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NH Heritage Museum Trail’s Millyard Museum hosts Holiday Open House 2020

On Saturday, December 5 from 10am to 4 pm, the Millyard Museum in Manchester will host Holiday Open House 2020. “Although our annual Holiday Open House will look different this year, we are excited to be able to offer a fun, festive day,” said John Clayton, executive director, Millyard Museum and Manchester Historic Association.

Highlights of the day include free admission, discounts in the museum shop and safe, individualized crafts and activities for kids.

According to Jeff Barraclough,  director of operations, the event also represents the last chance to see the exhibit “Manchester’s Urban Ponds.” “This is an incredible exhibit that highlights the surprisingly unique history of many ponds in Manchester,” he said.

He added that Holiday Open House 2020 is representative of what visitors can see at many museums along the NH Heritage Museum Trail. “This holiday season, museums across New Hampshire are working hard to provide fun, safe activities for people of all ages to enjoy,” said Barraclough, who is also president of The Trail.  “This event is just a small example of the many events happening on The Trail that celebrate the season.”

For advanced registration, contact the Millyard Museum at (603) 622-7531 or history@manchesterhistoric.org. For more information, visit manchesterhistoric.org.

The Millyard Museum is one of more than 15 members of the NH Heritage Museum Trail, which was formed in 2014 as a way to share resources and better promote their respective collections, programs and events. Member institutions are located in Canterbury, Concord, Dover, Exeter, Laconia, Manchester, Moultonborough, Plymouth, Portsmouth, Tamworth and Wolfeboro.

Gingerbread House Contest to take center stage on NH Heritage Museum Trail

Those who love holiday traditions will take ‘sweet’ comfort at this year’s 30th Annual Gingerbread House Contest, hosted by Portsmouth Historical Society on the NH Heritage Museum Trail. “We are thrilled to keep our show free to enter and view, making it accessible to everyone,” said Kait Smith, Chair of the Gingerbread House Contest and Exhibition.

This year, houses will be placed throughout both floors of Portsmouth Historical Society to ensure social distance between visitors. “We are also taking it to the streets this year and will have houses displayed in store windows throughout downtown,” said Meredith Affleck, Manager, Exhibitions & Programming. “Folks will be able to take a checklist around to the various retailers and have it stamped.”

Upon returning, she said people can turn the stamped list in at Discover Portsmouth Welcome Center to enter a raffle for a $100 gift card to Cure and a $100 gift card to Roundabout Diner.

According to Smith, this year’s contest has taken on special significance. “While the world certainly looks a little different this year, it was so important to all of us on the Gingerbread House Exhibit committee to ensure that this event takes place,” she said.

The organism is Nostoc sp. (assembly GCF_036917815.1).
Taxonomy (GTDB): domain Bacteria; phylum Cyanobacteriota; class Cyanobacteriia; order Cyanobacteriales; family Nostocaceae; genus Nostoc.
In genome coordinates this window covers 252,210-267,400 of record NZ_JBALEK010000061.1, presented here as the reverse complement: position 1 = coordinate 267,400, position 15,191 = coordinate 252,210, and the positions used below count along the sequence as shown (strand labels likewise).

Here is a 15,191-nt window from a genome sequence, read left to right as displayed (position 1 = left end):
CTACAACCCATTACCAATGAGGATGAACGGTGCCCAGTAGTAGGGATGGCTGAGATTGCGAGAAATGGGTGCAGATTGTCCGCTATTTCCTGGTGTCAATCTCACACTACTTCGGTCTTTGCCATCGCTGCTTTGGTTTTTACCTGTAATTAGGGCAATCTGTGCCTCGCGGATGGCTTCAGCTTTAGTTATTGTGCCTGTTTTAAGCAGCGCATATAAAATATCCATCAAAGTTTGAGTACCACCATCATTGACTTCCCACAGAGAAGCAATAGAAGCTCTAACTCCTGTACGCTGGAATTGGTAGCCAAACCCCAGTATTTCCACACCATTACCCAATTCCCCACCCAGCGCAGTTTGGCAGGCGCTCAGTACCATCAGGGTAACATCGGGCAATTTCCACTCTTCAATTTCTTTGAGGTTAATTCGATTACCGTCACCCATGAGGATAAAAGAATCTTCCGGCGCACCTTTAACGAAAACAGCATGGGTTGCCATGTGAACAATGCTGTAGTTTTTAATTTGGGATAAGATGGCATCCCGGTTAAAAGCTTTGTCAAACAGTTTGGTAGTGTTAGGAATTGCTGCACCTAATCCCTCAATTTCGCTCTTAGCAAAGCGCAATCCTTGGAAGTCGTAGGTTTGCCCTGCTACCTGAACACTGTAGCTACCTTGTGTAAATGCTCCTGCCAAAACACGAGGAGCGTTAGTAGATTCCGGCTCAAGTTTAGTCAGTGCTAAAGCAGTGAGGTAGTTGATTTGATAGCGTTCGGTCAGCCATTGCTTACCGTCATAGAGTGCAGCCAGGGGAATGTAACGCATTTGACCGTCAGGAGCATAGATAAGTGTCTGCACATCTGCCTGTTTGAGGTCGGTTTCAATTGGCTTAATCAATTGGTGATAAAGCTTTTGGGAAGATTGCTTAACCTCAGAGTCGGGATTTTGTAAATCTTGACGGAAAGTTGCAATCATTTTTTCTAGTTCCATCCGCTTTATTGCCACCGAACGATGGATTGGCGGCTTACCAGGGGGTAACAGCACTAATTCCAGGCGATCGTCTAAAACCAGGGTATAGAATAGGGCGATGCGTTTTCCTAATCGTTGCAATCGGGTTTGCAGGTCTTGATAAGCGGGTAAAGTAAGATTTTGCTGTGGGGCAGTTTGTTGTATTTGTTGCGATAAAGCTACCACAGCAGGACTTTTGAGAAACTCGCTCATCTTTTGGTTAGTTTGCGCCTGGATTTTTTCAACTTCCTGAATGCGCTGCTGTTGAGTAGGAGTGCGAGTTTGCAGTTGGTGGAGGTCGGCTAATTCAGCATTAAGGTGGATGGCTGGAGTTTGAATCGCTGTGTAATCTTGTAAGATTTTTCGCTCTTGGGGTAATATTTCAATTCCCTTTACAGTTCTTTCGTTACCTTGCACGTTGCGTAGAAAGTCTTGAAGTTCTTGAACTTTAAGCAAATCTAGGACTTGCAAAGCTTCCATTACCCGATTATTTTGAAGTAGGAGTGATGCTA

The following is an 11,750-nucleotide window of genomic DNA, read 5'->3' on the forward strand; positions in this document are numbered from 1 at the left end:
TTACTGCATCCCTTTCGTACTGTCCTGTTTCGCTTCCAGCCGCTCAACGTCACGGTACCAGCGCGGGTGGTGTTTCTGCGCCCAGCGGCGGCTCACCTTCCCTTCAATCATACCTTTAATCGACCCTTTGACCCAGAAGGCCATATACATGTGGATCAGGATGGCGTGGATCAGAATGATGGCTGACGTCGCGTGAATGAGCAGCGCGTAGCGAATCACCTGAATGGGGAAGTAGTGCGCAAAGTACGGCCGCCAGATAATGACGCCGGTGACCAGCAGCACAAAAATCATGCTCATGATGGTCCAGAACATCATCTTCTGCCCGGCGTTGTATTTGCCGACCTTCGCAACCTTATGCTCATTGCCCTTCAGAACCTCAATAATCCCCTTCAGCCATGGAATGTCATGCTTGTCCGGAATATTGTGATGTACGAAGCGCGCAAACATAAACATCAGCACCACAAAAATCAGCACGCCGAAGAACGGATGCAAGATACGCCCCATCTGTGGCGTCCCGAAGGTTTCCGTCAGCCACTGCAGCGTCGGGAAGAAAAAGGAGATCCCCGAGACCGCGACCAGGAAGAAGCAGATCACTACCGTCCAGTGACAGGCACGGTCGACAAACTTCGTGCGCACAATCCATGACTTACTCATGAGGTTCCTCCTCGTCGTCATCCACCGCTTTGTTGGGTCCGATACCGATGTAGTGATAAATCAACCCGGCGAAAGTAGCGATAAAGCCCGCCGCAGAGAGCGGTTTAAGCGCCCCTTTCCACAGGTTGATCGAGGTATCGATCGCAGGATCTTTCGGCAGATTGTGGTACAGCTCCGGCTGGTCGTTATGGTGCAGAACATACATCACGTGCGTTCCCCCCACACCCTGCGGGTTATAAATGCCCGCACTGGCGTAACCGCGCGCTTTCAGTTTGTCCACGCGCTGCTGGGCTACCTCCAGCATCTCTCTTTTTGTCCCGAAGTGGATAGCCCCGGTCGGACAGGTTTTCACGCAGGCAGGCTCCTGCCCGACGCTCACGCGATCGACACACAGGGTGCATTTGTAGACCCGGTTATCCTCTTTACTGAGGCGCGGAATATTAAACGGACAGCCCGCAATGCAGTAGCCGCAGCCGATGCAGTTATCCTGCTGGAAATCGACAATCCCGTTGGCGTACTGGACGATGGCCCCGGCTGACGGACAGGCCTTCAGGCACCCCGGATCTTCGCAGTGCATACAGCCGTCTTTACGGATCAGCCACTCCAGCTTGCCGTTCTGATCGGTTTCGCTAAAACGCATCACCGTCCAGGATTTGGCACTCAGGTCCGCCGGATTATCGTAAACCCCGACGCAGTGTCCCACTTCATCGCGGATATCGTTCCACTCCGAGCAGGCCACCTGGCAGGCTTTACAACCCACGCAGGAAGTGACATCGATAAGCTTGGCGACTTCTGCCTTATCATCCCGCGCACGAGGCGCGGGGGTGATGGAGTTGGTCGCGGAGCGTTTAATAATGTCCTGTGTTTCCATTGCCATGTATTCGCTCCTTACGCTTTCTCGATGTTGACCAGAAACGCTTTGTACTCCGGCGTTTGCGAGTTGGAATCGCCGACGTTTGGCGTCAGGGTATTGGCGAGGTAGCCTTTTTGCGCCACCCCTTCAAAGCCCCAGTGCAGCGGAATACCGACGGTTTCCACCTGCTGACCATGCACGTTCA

According to Jeff Barraclough, president of the NH Heritage Museum Trail, many member institutions have founds creative ways to celebrate the holidays. “We have events for all ages and interests,” he said. “We hope people from all over check out what’s happening on The Trail this holiday season and support New Hampshire’s heritage.”

To learn more about the 30th Annual Gingerbread House Contest, or to enter a house (registration ends November 9), visit portsmouthhistory.org/gingerbread.

Formed in 2014 as a way to share resources and better promote their respective collections, programs and events, The NH Heritage Museum Trail is divided into the Seacoast, Merrimack Valley and Lakes Regions. 18 member institutions are located in Canterbury, Concord, Dover, Exeter, Laconia, Manchester, Moultonborough, Plymouth, Portsmouth, Tamworth and Wolfeboro. 

*Photo credit to Raya on Assignment

NH Heritage Museum Trail’s Millyard Museum hosts Millyard Walking Tour With John Clayton

On Saturday, November 7, the Millyard Museum in Manchester will host Millyard Walking Tour with John Clayton, which will take participants through the Amoskeag Millyard. “The Amoskeag Millyard is a mile of brick mill buildings that housed the Amoskeag Manufacturing Company, a behemoth of American industry from 1831-1936,” explained John Clayton, executive director of Millyard Museum and Manchester Historic Association. 

The tour will provide unique insight into Manchester itself.  “To understand Manchester, you need to understand the history of the Amoskeag Manufacturing Company,” he said. “For more than a century, Amoskeag was the largest textile operation in the world and shaped life in Manchester. Despite the passage of time, it still touches us in ways that people are amazed to discover.” 

Preregistration is required for the 90-minute tours (10 a.m. or 1 p.m.), which will be limited to 30 guests (masks required) due to COVID-19. Tickets are $10 for MHA members and $15 for the general public. To learn more, or purchase tickets, visit manchesterhistoric.org.

The Millyard Museum is one of more than 15 members of the NH Heritage Museum Trail, which was formed in 2014 as a way to share resources and better promote their respective collections, programs and events. Member institutions are located in Canterbury, Concord, Dover, Exeter, Laconia, Manchester, Moultonborough, Plymouth, Portsmouth, Tamworth and Wolfeboro. 

Sing-alongs, free tours and more on the NH Heritage Museum Trail